Oil (petroleum) is both fuel and raw material for the chemical industry and steel making requires the solid fuel needed by blast furnaces:  these industries cannot survive without fossil fuels and so they would need to be exempt from any ban on fossil fuels.   



Data for the year 2000 shows that 55% of the energy consumed by this sector was for heating, presumably mostly by gas or oil: it could be replaced by electricity.  Lighting used 15% and is, of course, electric.  Hot water required 9% and catering 10%:  again these could be fuelled by electricity.  So the service sector could be energized by electricity alone.


In principle it seems that nearly all of our demand for fossil fuels could be replaced by environmental ways of generating electricity, but this depends on effective storage facilities being developed and massive investment in solar panels for house tops, wind farms on-shore and off-shore, and tidal generators as well as hydropower plants.   

A good start would be if some of the factories currently making weapons of war switched to work on the various generators of electricity.  The UK’s biggest arms company, BAE Systems, manufactured and sold weapons worth £20 billion in 2015 [vii] and employs several hundred workers. The harsh argument supporting the arms trade is that it provides jobs.  Here is the chance for alternative work.  Yes, “swords into ploughshares”.

Ironically these developments will probably require fossil fuels to construct – perhaps an appropriate end for the sources of energy that made the industrial revolution possible and brought us to our present state of affluence but now is beginning to make our world uninhabitable through climate change caused by their combustion product – carbon dioxide.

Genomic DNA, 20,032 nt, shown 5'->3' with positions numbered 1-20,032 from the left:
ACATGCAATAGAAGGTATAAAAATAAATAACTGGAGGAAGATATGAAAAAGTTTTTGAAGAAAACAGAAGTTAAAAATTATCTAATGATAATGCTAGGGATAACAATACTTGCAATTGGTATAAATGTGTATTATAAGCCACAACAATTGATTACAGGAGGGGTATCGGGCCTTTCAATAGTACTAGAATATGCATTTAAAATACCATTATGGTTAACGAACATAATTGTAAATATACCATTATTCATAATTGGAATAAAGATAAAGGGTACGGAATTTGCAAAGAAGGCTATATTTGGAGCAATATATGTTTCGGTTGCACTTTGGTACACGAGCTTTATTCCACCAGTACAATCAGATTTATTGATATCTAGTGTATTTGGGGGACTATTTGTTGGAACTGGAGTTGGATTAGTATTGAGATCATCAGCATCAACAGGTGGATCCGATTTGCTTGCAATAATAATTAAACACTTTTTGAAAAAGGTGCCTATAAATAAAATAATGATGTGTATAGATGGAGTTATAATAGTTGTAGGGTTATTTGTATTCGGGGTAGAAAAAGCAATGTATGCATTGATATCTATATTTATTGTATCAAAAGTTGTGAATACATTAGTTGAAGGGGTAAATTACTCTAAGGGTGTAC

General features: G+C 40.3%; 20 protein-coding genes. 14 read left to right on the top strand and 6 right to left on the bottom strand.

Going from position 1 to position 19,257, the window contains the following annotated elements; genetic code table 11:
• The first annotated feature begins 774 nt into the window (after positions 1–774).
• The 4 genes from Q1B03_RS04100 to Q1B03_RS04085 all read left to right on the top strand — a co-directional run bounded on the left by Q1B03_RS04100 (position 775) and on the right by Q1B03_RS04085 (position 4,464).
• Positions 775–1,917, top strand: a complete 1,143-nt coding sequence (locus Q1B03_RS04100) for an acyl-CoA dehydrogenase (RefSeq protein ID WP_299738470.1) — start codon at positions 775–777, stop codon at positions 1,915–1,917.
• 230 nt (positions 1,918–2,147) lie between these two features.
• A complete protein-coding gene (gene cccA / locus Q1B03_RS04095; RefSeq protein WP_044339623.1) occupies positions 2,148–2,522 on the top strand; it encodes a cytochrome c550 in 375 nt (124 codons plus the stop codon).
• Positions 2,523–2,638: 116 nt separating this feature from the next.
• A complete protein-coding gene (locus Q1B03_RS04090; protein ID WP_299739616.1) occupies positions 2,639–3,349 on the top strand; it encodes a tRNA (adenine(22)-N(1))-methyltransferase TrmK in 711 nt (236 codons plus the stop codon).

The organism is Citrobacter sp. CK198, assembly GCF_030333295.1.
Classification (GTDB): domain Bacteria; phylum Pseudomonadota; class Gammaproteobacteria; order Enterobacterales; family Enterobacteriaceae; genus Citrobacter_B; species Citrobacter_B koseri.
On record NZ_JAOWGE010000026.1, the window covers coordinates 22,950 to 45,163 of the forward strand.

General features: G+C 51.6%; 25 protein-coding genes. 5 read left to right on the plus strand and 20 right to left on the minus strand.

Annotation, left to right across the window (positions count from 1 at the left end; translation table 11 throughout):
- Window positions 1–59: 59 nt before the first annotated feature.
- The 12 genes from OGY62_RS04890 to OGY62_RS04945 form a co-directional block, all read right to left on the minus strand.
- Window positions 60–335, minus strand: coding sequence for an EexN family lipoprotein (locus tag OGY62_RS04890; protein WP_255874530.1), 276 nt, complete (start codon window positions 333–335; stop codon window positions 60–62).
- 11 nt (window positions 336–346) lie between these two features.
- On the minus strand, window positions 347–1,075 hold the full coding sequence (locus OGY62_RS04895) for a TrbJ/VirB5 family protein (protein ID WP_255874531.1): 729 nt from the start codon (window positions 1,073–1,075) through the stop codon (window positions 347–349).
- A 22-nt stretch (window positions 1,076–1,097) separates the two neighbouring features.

[i] http://www.globalissues.org/article/233/climate-change-and-global-warming-introduction#WhatarethemainindicatorsofClimateChange (seen 31Oct16)

[ii] http://www.globalissues.org/article/233/climate-change-and-global-warming-introduction#Extremeweathereventsontheincrease (seen 31Oct16)

[iii] https://en.wikipedia.org/wiki/2010%E2%80%9311_Queensland_floods  (seen 31 Oct16)

[iv] zFact and http://www.climatecentral.org/gallery/graphics/co2-and-rising-global-temperatures (seen 31Oct16)

[v] Energy Consumption in the UK (2016), Department for Business, Energy & Industrial Strategy

[vi] http://www.energy-uk.org.uk/energy-industry/coal-generation.html  (seen 18Oct16)

[vii] https://www.rt.com/uk/326148-britain-arms-trade-weapons/  (seen 12Nov16)